It was a bright sunny morning on 8 month old Pendo and Phezulu’s morning walk on the 14th of January in the Masuwe Estate in Victoria falls; as the sun was already blazing down by 7:00. After walking for about half an hour, the lions spotted a troop of baboons, but the baboons also spotted the lions and started moving away. The cubs watched the baboons for a few moments before starting to make their way towards them to investigate. The alpha male baboon sat in the middle of the path, staring back at the lions to protect the rest of his troop. The baboons imposing form seemed to discourage the cubs and they lost interest in the troop; but a few moments later new quarry arrived on the scene.
Therese, one of the project volunteers on the walk, alerted us to a lone zebra only 45 metres away, coming towards the lions. The stallion got within 25 metres before spotting the cubs, at which point a stand-off commenced between Pendo and the zebra; Phezulu was in a lazy mood and seemed oblivious to the tense situation that was developing. For some five minutes, the hunter and hunted stared each other down. Eventually Pendo decided to break the deadlock and started towards the zebra, which promptly turned tail and ran. Realising his sister was chasing down a possible meal, Phezulu quickly joined the hunt. Phezulu moved to the right; possibly in an attempt to provide a flanking support to Pendo’s more direct approach. The chase lasted for around 70m with Pendu coming quite close before the zebra’s superior speed and stamina put too much distance between itself and the fading cubs. The cubs continued to walk in the direction in which the zebra had fled. The zebra however must have relaxed and come to a halt too early; as moments later the cubs caught sight of it again. They charged once more, but after a 200 metre chase the zebra crossed the river and disappeared behind a small hill. The cubs slowed and continued to stare in the direction of the zebra’s escape for a few minutes, but they had to accept failure – this time.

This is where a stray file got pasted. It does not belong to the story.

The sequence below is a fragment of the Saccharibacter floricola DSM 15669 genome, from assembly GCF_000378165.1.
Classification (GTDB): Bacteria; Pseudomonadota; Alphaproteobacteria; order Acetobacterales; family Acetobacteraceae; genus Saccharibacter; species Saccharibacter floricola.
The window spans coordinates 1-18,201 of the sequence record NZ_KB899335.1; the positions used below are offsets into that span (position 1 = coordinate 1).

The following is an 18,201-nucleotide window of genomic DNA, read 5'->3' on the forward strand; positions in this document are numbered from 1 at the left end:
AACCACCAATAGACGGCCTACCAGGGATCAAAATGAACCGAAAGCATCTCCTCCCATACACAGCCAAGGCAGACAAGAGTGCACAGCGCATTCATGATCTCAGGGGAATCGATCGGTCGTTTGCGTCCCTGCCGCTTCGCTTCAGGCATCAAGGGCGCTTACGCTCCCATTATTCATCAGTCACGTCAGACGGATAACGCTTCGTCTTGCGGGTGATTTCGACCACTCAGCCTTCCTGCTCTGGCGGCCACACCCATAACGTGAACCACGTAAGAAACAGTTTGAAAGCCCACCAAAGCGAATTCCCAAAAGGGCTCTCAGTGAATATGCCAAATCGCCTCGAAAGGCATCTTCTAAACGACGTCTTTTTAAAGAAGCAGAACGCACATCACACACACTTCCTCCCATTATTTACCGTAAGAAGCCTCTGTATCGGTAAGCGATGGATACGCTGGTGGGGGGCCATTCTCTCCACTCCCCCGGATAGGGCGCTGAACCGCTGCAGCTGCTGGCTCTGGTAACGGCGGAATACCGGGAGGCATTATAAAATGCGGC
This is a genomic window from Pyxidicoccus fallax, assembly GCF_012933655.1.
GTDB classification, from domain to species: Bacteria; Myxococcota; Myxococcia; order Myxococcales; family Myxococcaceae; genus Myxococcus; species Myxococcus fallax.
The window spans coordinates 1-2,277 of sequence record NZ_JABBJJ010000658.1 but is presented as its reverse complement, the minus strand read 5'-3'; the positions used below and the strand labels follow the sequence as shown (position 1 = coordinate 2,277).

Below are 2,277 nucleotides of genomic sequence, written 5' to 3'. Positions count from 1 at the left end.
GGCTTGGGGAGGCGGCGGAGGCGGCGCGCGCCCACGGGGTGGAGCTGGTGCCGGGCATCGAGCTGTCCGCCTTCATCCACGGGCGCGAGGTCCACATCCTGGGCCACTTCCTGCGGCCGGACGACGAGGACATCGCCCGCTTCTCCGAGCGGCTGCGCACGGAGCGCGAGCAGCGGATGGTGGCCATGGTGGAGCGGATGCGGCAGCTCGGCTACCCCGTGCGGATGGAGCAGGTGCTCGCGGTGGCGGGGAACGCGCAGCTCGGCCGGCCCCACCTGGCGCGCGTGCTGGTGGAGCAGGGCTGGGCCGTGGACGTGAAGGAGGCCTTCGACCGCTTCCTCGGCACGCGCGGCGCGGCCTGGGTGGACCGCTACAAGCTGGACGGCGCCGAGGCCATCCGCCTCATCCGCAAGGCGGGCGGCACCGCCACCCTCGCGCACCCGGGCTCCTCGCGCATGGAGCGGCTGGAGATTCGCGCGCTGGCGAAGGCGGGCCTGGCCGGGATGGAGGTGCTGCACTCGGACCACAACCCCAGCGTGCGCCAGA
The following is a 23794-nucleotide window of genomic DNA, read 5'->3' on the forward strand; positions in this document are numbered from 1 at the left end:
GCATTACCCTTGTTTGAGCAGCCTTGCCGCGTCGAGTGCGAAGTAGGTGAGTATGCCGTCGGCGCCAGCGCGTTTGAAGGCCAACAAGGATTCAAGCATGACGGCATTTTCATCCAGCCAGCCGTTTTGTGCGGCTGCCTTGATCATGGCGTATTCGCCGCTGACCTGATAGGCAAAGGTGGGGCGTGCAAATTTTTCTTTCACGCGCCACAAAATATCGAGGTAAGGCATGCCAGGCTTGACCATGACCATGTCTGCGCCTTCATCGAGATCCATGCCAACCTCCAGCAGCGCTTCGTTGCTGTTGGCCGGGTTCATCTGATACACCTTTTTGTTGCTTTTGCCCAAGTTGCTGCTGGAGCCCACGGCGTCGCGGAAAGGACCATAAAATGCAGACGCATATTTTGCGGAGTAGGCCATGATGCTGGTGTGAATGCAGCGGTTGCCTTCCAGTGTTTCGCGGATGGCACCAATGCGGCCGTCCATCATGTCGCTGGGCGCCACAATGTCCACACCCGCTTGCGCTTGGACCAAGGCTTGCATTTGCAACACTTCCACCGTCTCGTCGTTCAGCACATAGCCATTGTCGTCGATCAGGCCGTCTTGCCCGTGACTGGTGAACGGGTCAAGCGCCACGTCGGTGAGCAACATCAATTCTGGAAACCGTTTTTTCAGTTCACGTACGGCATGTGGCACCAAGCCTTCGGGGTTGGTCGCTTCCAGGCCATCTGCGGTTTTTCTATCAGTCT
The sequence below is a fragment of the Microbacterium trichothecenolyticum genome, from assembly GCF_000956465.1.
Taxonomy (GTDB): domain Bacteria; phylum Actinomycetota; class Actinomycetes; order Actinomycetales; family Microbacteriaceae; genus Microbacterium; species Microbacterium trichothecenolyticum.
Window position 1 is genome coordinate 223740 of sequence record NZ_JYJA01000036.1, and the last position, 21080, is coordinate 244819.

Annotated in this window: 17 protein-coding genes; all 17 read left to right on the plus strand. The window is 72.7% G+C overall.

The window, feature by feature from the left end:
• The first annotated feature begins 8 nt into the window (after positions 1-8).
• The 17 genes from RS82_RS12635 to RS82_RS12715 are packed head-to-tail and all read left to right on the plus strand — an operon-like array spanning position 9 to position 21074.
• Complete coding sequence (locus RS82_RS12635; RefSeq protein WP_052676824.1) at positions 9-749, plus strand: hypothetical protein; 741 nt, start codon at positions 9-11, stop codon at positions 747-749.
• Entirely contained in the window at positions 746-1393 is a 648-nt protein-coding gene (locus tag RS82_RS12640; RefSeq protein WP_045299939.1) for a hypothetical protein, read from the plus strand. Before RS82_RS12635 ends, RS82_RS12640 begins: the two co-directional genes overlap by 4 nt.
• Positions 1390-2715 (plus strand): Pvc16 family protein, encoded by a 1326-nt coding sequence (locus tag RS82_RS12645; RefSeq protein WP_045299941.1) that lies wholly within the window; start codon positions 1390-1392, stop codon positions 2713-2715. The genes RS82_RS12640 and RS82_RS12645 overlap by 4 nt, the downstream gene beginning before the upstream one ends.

We stopped by the river for a while to let the cubs rest after their exertion. They took a refreshing drink and played for a while before moving on. We arrived at a large Jackal-berry tree that overlooks the river in an area we call ‘Croc Rock’ and the cubs could not pass up the opportunity to climb it. It was a very lazy walk back as the cubs were very tired from their exciting morning.
To volunteer to be a part of this exciting project and others in Victoria Falls, Zambia, visit African Impact to find out more.